Recent media debate has focused on the relationship between agricultural practices and urban flooding. Prof Dieter Helm of Oxford University, in his paper ‘Flood defence: time for a radical rethink’ (January 2016) has stated that that ‘…agricultural policies and the associated subsidies pay little or no attention to the flood risk dimensions.’ As examples he quotes: the growing of crops which cause rapid run-off into watercourses, high densities of grazing stock, and neglect of the importance of pasture and grasslands on river margins.
The question of continued urban development on flood plains also causes regular controversy. Prof Helm criticises the Environment Agency’s policy of giving most protection to areas at highest risk. This has of course been a green light for planners and developers to continue building in flood-prone areas. He also criticises the government’s new ‘Flood Re’ scheme, which will mean householders in non-flood prone areas paying an extra £10-£50 for their house insurance to fund insurance for those at risk. As a result, the government is causing houses to be built ‘in the wrong places.’
Large areas of concrete cause rapid run-off of rainfall into the nearest watercourse, thus adding to flooding which originates upstream. Possible means of mitigating flooding caused/exacerbated by urban/developed areas receives relatively little attention.
Despite severe flooding, and also drought, in recent years, there has been hardly any real airing of changes which will inevitably need to be made, not just in relation to flooding, but also in the context of water policy as a whole.
Given an increasing UK population, increased rainfall in a warming world, and at the same time the increased likelihood of drought, it makes no sense to return to the destructive dredging practices of the last century. If water is set to be an even more precious commodity than it already is, then it is simply nonsensically wasteful to send it out to sea at high speed at a time of surplus.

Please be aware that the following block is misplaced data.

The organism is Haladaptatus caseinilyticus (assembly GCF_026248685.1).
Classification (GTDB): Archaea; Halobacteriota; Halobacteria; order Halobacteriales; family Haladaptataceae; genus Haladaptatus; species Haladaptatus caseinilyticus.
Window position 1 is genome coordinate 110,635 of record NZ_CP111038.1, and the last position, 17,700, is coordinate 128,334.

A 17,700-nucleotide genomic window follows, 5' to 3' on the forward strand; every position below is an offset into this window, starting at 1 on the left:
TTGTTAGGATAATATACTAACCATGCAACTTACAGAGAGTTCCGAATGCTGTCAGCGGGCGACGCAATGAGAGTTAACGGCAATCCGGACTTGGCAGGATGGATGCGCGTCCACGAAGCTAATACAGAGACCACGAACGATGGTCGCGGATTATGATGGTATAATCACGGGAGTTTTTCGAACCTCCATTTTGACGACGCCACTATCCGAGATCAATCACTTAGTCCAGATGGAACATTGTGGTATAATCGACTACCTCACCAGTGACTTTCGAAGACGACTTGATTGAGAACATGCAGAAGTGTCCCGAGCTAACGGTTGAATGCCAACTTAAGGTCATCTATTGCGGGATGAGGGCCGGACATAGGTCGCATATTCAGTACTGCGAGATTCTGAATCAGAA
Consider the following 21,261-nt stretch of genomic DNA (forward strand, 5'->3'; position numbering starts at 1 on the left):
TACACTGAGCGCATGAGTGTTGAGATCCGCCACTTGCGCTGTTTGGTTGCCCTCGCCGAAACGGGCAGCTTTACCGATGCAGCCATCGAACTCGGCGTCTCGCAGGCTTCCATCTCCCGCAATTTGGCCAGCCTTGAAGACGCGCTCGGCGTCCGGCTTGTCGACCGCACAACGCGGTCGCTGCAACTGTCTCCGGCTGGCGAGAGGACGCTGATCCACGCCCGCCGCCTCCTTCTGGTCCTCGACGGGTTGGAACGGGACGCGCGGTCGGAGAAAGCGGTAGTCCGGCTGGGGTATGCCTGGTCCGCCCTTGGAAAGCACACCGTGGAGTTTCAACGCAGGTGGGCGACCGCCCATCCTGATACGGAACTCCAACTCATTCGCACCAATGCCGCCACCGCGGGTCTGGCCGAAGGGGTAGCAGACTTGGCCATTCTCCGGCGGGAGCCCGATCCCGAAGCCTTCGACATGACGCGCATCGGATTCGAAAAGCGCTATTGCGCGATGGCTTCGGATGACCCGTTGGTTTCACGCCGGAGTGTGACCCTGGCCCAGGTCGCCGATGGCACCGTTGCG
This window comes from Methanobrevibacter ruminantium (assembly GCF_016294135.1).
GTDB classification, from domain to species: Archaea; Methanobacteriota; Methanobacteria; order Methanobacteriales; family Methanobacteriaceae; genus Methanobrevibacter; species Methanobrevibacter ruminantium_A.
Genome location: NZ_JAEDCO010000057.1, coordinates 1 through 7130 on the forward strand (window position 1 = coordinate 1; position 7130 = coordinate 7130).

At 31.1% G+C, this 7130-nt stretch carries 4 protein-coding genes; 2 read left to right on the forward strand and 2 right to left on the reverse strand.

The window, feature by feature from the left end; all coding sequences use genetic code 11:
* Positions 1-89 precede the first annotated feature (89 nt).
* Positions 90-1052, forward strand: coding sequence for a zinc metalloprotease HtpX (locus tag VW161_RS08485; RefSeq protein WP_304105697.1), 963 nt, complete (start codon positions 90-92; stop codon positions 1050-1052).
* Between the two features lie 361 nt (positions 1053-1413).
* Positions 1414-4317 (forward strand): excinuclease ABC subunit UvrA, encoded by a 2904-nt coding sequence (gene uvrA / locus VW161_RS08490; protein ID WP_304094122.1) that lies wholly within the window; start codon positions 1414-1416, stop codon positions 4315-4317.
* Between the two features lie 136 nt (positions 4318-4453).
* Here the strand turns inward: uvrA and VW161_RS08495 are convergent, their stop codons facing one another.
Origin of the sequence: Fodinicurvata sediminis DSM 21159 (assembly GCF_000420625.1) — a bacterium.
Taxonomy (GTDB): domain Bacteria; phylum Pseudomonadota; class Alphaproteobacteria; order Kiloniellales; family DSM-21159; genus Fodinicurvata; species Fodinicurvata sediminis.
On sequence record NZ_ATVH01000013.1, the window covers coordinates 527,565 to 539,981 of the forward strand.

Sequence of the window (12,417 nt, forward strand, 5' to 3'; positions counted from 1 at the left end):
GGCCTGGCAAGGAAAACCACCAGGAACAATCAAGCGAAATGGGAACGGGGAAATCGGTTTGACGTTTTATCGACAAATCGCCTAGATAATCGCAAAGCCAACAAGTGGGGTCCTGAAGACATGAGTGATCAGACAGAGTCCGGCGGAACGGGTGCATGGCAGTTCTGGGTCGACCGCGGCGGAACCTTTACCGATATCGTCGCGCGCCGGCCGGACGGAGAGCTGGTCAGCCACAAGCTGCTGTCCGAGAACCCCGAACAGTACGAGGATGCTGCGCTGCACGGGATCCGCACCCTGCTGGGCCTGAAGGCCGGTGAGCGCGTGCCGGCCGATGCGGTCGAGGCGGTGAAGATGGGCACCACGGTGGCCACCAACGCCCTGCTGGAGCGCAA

A notable recent report on flooding and related issues was the one put together by the Angling Trust, water engineers and wildlife groups (‘Floods and Dredging: A Reality Check’), which was presented to a parliamentary select committee in February 2014. It states clearly that the claim that dredging gives protection from flooding is ‘a cruel offer of false hope to those living in flood-prone communities.’ Dredging has in fact ‘significant potential’ to increase downstream flooding.
If anything, the report states, what is needed is a slowing of the rate at which the land drains, together with an increase in its capacity to fill and store water. Rather than straightening of rivers, what are required are measures which will encourage them to meander, together with the restoration of wetlands.
Sensibly, the report advocates a holistic, catchment based approach to the issue: one which takes account of residential needs and land use, including, crucially, activity in upland areas. It is now recognised that such things as intensive sheep farming and the burning off of heather uplands and removal of trees have been responsible for fast run-off, hence potential flooding, in downstream areas.
In the light of the above, I would greatly appreciate your responses to the following questions:
(i) What measures are under consideration for the holding back and possible storage of floodwater specifically for the purpose of domestic, agricultural and industrial supply and to mitigate the effects of future drought?
(ii) Why is it not mandatory for new housing/urban development to incorporate drainage perforations in large areas of concrete to ensure a steady run-off of rainwater into the water table?
(iii) Why is residential development on flood plains still permitted?
(iv) Why is the government effectively subsidising development on flood plains?
(v) What plans are there in place to encourage flood-resilient construction/modifications to existing buildings in affected urban areas?
(vi) What plans are there, if any, to establish an effective, independent flood prevention agency?
The formulation of an effective flood management policy and indeed a national water strategy are challenges which your own government and future ones will simply have to address. These are both issues on which a coherent, joined-up policy, as opposed to localised, unimaginative, ‘sticking-plaster’ measures, is long overdue. I look forward to your response.
R J STURDY